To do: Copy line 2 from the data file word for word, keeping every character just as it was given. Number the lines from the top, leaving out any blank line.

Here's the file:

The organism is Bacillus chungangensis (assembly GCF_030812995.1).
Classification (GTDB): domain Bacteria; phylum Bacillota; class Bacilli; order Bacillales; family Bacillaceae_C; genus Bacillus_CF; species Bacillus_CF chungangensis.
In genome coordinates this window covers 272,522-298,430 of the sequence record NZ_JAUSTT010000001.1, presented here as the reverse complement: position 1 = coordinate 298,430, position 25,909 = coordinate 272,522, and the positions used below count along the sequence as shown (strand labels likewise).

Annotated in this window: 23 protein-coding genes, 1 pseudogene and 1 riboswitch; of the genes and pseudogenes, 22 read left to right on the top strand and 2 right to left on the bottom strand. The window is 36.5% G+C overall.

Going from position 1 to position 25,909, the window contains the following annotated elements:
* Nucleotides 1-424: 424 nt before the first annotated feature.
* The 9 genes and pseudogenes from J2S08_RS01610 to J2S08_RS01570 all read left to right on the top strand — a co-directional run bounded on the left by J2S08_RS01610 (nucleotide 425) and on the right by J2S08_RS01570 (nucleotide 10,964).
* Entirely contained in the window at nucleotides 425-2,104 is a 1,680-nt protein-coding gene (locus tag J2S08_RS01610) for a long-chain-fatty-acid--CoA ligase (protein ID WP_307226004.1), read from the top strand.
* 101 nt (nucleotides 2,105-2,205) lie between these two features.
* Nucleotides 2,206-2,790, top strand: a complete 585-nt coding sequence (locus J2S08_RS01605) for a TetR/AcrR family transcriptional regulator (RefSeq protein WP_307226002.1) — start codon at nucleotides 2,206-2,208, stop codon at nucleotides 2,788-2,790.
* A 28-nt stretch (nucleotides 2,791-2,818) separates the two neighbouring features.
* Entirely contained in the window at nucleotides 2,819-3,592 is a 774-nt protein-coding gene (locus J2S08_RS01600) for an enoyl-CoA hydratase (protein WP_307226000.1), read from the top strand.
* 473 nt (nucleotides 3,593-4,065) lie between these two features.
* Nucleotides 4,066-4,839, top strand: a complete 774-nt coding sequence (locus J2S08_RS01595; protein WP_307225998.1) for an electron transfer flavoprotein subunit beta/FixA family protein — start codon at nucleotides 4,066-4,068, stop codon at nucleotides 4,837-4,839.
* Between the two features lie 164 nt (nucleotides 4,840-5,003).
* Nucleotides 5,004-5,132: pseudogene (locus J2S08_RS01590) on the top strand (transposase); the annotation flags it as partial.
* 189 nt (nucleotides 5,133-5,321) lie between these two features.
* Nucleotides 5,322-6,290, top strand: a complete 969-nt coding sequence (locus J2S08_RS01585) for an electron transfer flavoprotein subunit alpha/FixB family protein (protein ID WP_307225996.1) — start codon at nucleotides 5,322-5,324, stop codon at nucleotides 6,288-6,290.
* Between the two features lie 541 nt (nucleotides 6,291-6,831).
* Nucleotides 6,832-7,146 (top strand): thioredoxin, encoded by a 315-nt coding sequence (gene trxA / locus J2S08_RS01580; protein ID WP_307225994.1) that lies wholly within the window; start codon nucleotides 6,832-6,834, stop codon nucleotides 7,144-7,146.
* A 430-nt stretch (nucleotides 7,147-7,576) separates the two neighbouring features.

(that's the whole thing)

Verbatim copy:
Classification (GTDB): domain Bacteria; phylum Bacillota; class Bacilli; order Bacillales; family Bacillaceae_C; genus Bacillus_CF; species Bacillus_CF chungangensis.